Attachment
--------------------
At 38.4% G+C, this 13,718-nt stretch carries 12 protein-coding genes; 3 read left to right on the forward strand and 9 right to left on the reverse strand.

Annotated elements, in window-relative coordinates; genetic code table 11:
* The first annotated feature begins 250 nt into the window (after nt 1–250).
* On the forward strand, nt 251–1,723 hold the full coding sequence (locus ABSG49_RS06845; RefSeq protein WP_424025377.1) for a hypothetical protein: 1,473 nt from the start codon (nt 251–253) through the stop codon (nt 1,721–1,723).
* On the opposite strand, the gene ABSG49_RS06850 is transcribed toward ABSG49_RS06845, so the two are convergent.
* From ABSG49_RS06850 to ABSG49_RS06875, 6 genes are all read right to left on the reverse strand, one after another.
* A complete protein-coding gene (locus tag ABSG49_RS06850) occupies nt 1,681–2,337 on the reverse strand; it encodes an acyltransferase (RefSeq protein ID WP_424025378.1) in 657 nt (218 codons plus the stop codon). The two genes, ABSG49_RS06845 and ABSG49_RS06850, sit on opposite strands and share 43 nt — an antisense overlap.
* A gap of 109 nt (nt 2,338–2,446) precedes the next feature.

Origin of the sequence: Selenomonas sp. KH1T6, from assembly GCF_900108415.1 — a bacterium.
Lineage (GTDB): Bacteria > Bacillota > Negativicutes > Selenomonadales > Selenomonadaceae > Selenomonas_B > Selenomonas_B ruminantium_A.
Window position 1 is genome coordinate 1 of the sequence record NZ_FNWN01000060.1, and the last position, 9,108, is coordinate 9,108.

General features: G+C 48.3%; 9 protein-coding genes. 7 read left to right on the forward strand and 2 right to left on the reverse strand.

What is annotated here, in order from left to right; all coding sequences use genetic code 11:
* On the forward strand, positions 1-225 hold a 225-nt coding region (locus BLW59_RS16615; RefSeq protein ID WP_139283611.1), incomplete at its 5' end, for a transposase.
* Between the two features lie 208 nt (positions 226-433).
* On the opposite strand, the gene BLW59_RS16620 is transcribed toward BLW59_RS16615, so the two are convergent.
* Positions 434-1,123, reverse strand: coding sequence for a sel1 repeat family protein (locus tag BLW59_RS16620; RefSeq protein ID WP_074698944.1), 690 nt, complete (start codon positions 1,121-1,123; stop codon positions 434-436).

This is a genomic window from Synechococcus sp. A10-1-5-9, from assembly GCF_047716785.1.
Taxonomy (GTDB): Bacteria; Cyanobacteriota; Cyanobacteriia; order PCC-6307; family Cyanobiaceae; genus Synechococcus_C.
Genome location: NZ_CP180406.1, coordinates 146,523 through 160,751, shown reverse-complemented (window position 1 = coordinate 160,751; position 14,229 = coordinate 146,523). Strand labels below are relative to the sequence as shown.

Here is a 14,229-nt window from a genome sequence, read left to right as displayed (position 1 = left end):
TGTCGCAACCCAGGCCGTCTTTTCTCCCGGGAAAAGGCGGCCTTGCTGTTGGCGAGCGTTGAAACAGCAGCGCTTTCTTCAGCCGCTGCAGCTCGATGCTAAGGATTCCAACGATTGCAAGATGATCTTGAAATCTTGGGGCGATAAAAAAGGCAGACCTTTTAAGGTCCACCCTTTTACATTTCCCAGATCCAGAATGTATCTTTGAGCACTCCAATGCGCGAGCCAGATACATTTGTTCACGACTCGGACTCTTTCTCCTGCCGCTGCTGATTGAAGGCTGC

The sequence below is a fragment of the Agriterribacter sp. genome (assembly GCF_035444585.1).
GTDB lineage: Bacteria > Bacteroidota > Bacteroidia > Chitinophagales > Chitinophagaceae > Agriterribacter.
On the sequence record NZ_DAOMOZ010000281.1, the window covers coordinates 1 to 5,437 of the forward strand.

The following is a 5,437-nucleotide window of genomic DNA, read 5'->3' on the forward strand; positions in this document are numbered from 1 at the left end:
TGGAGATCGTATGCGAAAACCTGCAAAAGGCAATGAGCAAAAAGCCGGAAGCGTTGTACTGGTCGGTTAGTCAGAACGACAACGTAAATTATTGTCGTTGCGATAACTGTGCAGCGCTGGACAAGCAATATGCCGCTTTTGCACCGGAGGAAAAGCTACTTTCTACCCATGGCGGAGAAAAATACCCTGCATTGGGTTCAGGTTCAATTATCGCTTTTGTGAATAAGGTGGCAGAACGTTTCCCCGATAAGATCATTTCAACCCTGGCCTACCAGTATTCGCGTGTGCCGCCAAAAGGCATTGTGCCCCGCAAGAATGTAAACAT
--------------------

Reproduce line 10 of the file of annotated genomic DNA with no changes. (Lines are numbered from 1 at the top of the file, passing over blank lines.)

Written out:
Lineage (GTDB): Bacteria > Bacillota > Negativicutes > Selenomonadales > Selenomonadaceae > Selenomonas_B > Selenomonas_B ruminantium_A.